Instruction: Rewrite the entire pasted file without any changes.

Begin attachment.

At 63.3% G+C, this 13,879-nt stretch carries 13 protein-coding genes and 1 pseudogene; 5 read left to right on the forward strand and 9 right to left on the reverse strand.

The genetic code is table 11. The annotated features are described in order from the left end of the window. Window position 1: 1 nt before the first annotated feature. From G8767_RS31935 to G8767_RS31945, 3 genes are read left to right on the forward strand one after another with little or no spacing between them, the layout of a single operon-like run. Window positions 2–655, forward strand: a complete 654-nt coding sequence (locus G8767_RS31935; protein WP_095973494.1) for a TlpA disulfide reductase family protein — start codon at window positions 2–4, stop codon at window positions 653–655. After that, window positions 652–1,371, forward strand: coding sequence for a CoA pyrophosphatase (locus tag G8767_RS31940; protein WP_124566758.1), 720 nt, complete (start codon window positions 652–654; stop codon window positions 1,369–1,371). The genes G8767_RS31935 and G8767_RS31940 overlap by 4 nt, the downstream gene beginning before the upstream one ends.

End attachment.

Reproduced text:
At 63.3% G+C, this 13,879-nt stretch carries 13 protein-coding genes and 1 pseudogene; 5 read left to right on the forward strand and 9 right to left on the reverse strand.

The genetic code is table 11. The annotated features are described in order from the left end of the window. Window position 1: 1 nt before the first annotated feature. From G8767_RS31935 to G8767_RS31945, 3 genes are read left to right on the forward strand one after another with little or no spacing between them, the layout of a single operon-like run. Window positions 2–655, forward strand: a complete 654-nt coding sequence (locus G8767_RS31935; protein WP_095973494.1) for a TlpA disulfide reductase family protein — start codon at window positions 2–4, stop codon at window positions 653–655. After that, window positions 652–1,371, forward strand: coding sequence for a CoA pyrophosphatase (locus tag G8767_RS31940; protein WP_124566758.1), 720 nt, complete (start codon window positions 652–654; stop codon window positions 1,369–1,371). The genes G8767_RS31935 and G8767_RS31940 overlap by 4 nt, the downstream gene beginning before the upstream one ends.